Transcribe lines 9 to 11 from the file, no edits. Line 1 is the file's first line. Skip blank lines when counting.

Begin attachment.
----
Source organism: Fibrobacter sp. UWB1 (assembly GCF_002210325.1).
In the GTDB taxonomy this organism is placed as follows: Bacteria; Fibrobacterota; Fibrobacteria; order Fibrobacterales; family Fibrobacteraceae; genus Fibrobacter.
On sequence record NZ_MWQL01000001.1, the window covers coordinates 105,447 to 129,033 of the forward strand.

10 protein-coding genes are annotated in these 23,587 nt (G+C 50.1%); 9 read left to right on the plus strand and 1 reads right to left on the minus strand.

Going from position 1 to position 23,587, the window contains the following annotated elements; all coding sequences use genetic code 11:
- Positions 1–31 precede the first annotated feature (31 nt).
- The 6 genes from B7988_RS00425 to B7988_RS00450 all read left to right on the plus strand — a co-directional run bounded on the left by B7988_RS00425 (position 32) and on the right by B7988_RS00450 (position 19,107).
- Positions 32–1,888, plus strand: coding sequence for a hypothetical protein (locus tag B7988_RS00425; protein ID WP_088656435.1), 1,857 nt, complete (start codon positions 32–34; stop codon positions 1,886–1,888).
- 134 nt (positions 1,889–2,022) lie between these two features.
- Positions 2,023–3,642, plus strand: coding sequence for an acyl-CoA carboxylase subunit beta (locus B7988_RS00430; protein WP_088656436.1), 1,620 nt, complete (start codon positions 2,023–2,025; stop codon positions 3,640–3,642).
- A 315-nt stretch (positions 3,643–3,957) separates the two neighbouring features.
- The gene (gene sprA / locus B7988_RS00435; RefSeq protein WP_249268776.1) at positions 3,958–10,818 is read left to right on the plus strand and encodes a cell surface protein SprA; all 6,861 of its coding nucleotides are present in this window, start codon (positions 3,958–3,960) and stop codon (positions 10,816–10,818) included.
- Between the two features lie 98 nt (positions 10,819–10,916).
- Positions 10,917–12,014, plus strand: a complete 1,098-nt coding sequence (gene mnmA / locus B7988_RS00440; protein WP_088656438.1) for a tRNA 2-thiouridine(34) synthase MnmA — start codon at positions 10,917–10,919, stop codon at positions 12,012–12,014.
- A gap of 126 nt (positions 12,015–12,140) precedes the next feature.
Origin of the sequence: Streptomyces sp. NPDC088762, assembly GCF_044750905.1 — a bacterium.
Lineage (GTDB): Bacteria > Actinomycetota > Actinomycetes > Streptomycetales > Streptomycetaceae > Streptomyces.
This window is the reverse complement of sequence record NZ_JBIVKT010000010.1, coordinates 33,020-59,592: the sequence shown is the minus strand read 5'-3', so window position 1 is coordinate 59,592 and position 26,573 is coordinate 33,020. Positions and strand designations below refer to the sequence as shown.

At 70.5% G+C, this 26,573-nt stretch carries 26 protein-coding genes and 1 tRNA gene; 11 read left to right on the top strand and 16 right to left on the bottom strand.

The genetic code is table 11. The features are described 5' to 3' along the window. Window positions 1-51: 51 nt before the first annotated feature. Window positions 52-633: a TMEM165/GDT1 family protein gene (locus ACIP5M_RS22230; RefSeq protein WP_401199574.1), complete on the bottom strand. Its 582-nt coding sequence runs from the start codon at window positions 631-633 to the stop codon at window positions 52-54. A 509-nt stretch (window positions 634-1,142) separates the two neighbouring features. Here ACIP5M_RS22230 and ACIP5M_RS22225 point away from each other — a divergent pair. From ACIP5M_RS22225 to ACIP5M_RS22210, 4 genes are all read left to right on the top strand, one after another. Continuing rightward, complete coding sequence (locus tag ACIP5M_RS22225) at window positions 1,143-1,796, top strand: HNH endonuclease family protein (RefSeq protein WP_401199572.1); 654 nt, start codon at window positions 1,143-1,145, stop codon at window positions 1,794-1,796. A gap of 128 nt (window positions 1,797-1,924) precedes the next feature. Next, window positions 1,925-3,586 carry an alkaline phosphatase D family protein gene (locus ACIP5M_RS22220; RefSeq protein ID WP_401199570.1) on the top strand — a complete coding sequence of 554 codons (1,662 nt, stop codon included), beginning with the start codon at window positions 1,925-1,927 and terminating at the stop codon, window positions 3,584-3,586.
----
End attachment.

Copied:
- 134 nt (positions 1,889–2,022) lie between these two features.
- Positions 2,023–3,642, plus strand: coding sequence for an acyl-CoA carboxylase subunit beta (locus B7988_RS00430; protein WP_088656436.1), 1,620 nt, complete (start codon positions 2,023–2,025; stop codon positions 3,640–3,642).
- A 315-nt stretch (positions 3,643–3,957) separates the two neighbouring features.